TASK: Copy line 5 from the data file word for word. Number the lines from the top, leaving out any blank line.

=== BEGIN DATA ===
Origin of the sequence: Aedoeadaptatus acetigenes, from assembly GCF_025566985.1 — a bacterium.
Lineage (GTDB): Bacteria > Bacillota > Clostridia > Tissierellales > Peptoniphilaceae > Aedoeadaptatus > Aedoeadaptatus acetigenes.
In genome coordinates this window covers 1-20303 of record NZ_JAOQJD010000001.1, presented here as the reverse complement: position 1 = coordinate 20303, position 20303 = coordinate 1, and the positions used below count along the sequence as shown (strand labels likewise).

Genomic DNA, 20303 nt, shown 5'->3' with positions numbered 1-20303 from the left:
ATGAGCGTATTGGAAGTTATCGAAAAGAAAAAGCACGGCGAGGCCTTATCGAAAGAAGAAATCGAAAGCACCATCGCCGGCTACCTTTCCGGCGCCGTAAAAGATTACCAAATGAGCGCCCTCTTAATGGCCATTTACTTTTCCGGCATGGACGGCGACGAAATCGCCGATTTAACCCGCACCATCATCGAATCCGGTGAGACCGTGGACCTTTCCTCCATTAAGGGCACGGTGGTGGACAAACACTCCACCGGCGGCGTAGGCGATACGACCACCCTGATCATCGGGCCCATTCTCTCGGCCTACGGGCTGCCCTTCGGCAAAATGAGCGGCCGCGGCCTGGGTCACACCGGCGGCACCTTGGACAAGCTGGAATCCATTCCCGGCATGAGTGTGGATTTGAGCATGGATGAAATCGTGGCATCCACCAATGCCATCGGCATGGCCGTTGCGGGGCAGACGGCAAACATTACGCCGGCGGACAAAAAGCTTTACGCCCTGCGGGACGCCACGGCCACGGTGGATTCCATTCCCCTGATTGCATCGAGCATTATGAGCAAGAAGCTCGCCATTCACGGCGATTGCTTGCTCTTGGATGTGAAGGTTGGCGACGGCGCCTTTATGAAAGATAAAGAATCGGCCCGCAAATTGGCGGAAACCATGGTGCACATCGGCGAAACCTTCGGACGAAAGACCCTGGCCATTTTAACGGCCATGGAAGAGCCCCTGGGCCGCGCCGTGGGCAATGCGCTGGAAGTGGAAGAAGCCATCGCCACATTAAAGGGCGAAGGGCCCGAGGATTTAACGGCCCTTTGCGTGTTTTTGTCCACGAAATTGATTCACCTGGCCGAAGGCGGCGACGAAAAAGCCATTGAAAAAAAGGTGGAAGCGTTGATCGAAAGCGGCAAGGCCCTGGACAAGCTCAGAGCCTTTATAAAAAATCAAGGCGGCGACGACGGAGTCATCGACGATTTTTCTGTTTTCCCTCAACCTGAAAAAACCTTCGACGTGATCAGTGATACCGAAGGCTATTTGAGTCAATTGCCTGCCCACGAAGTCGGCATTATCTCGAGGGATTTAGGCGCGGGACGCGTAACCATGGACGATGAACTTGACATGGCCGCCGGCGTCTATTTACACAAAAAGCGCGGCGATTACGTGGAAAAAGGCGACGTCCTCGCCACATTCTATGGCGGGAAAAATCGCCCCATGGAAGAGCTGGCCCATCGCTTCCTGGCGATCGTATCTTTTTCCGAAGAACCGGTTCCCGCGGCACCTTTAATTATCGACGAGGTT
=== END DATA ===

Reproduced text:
ATGAGCGTATTGGAAGTTATCGAAAAGAAAAAGCACGGCGAGGCCTTATCGAAAGAAGAAATCGAAAGCACCATCGCCGGCTACCTTTCCGGCGCCGTAAAAGATTACCAAATGAGCGCCCTCTTAATGGCCATTTACTTTTCCGGCATGGACGGCGACGAAATCGCCGATTTAACCCGCACCATCATCGAATCCGGTGAGACCGTGGACCTTTCCTCCATTAAGGGCACGGTGGTGGACAAACACTCCACCGGCGGCGTAGGCGATACGACCACCCTGATCATCGGGCCCATTCTCTCGGCCTACGGGCTGCCCTTCGGCAAAATGAGCGGCCGCGGCCTGGGTCACACCGGCGGCACCTTGGACAAGCTGGAATCCATTCCCGGCATGAGTGTGGATTTGAGCATGGATGAAATCGTGGCATCCACCAATGCCATCGGCATGGCCGTTGCGGGGCAGACGGCAAACATTACGCCGGCGGACAAAAAGCTTTACGCCCTGCGGGACGCCACGGCCACGGTGGATTCCATTCCCCTGATTGCATCGAGCATTATGAGCAAGAAGCTCGCCATTCACGGCGATTGCTTGCTCTTGGATGTGAAGGTTGGCGACGGCGCCTTTATGAAAGATAAAGAATCGGCCCGCAAATTGGCGGAAACCATGGTGCACATCGGCGAAACCTTCGGACGAAAGACCCTGGCCATTTTAACGGCCATGGAAGAGCCCCTGGGCCGCGCCGTGGGCAATGCGCTGGAAGTGGAAGAAGCCATCGCCACATTAAAGGGCGAAGGGCCCGAGGATTTAACGGCCCTTTGCGTGTTTTTGTCCACGAAATTGATTCACCTGGCCGAAGGCGGCGACGAAAAAGCCATTGAAAAAAAGGTGGAAGCGTTGATCGAAAGCGGCAAGGCCCTGGACAAGCTCAGAGCCTTTATAAAAAATCAAGGCGGCGACGACGGAGTCATCGACGATTTTTCTGTTTTCCCTCAACCTGAAAAAACCTTCGACGTGATCAGTGATACCGAAGGCTATTTGAGTCAATTGCCTGCCCACGAAGTCGGCATTATCTCGAGGGATTTAGGCGCGGGACGCGTAACCATGGACGATGAACTTGACATGGCCGCCGGCGTCTATTTACACAAAAAGCGCGGCGATTACGTGGAAAAAGGCGACGTCCTCGCCACATTCTATGGCGGGAAAAATCGCCCCATGGAAGAGCTGGCCCATCGCTTCCTGGCGATCGTATCTTTTTCCGAAGAACCGGTTCCCGCGGCACCTTTAATTATCGACGAGGTT